Watching Tony Bennett work in the studio, one gets a revealing glimpse of the craft behind the man’s artistry. Smooth, always poised, ever-confident of his abilities, the 73-year-old singer exudes an uncanny naturalness and gusto in front of a microphone. It’s a quality that he has in common with such other icons in American entertainment as Al Jolson, Bing Crosby, Fred Astaire, and Frank Sinatra.
Bennett is definitely part of that hallowed lineage. A quintessential one-take guy, he has an old school aura about him that carries to the back row of concert halls and touches everyone in the room. Call it magic, pizzazz, charisma, Anthony Dominick Benedetto has got IT. He hits high notes as easily as mortals breathe, phrases a lyric or punctuates accents with seasoned showbiz flair and swings as innately as an honorary member of the Count Basie rhythm section. And he delivers it all with the nonchalance of a lifetime straphanger riding the “N” train back to Queens.
A handful of press people were invited to observe that trademark Bennett magic at The Hit Factory last summer for sessions that resulted in Bennett Sings Ellington: Hot and Cool (Columbia/RPM). A decidedly jazzy outing that ranks with other critically acclaimed collaborations like Tony Bennett/Jazz featuring Stan Getz, Count Basie, Art Blakey and Herbie Hancock, The Tony Bennett/Bill Evans Album and Hometown My Town with Zoot Sims, Al Cohn, Urbie Green and Barry Galbraith, Bennett Sings Ellington: Hot and Cool is a collection of timeless melodies and jazz anthems sung by one of the greatest interpreters of American song. Backed by a quartet led by pianist Ralph Sharon, a colleague for 40 years, and further enhanced by the lush orchestral arrangements of Ralph Burns, this excursion into Ellingtonia is a fitting homage to the great composer in honor of his centennial anniversary.
Guest soloists Wynton Marsalis and trombonist Al Grey contribute some conversational exchanges on “Mood Indigo” and “She’s Got It Bad (And That Ain’t Good).” The trumpeter also adds a strikingly lyrical solo on the album’s lone instrumental, “Chelsea Bridge.” Says Bennett of that riveting performance, “I think it’s the best thing I’ve ever heard Wynton do. He just showed up and played so wonderful. Very melodic and economical with feeling. To me, it communicates more than anything he’s done on record.”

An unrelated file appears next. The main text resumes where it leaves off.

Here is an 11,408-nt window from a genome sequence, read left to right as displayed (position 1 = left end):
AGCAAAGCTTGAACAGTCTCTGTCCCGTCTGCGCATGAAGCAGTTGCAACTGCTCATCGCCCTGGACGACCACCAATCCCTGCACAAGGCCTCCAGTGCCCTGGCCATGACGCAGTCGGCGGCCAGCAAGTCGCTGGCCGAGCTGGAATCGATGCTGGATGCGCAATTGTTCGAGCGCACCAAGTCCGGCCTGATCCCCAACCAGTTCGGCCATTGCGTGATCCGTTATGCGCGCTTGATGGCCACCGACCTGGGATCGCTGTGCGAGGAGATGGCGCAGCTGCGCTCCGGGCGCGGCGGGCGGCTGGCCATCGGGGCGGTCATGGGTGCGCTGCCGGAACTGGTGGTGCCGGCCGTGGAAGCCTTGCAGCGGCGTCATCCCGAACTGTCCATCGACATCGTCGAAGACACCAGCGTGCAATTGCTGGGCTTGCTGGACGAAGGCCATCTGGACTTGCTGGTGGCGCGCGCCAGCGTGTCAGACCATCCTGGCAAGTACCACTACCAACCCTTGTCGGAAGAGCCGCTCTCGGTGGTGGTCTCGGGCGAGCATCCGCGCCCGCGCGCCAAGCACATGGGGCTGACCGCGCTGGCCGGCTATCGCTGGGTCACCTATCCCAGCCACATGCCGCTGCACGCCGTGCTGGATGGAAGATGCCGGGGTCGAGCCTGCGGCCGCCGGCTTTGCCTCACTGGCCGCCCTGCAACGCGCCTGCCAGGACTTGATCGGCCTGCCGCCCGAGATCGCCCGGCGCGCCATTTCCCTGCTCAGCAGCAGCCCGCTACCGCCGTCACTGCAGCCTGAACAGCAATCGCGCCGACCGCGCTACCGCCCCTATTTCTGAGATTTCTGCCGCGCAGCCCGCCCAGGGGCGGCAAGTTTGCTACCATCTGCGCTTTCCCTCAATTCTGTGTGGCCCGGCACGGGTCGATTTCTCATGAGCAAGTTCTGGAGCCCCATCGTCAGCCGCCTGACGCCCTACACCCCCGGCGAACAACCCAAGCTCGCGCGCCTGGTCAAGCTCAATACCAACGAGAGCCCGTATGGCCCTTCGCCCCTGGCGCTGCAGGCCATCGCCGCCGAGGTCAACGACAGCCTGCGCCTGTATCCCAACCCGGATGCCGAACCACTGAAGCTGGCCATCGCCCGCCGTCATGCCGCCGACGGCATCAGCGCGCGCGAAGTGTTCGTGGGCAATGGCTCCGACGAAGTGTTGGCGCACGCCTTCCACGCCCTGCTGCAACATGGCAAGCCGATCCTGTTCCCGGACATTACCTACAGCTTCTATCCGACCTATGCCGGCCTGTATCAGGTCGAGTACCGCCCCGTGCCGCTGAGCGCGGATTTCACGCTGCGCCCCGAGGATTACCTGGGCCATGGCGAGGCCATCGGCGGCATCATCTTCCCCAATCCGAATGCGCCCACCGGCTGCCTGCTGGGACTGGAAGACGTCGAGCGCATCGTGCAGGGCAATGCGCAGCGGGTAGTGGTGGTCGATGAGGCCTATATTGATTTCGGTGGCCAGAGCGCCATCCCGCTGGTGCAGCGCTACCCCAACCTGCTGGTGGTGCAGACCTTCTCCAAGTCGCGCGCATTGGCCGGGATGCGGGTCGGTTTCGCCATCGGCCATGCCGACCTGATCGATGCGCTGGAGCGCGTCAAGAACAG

Over lunch at his favorite Midtown Manhattan Italian restaurant, Bennett spoke candidly about his craft and about his boyhood idol Edward Kennedy Ellington.
JazzTimes: It was interesting to see you do two takes of “Caravan” in the studio. Your choices of phrasing were wildly different from take to take. It was a clear case of taking chances.
Yeah, that brings up a point…it’s so hard to explain to everybody but I do have a stock line for it. All interviewers ask me, “Don’t you get tired of singing ‘I Left My Heart in San Francisco.'” But I say, “Do you get tired of making love?” They think I do it the same way every night but I don’t sing that way. Every performance is different. If you do it every night like I’ve done-200 dates a year for 51 years now-then you turn it into a game by improvising all the time. Spontaneous stuff is the most fun. See, if you have fun, then the audience intuitively feels that they were witnessing something that happened just for that moment. I get bored if I hear something that’s set all the time the same way. I think what I’m trying to tell you is I’m not really a jazz singer but I know how to improvise.
JazzTimes: Isn’t that what a jazz singer does?
Yeah, but the whole idea of “jazz singer” is… I don’t know, that’s so much like belonging to a club. As a kid I never joined the Elks or the Knights Of Columbus. I’ve always been a little wary of clubs and I never tried to be part of the club that’s jazz singers. I don’t sing “Satin Doll,” because everybody sings “Satin Doll.” I stay away from that, even though I may enjoy someone else singing that. I’d like to do something a little different.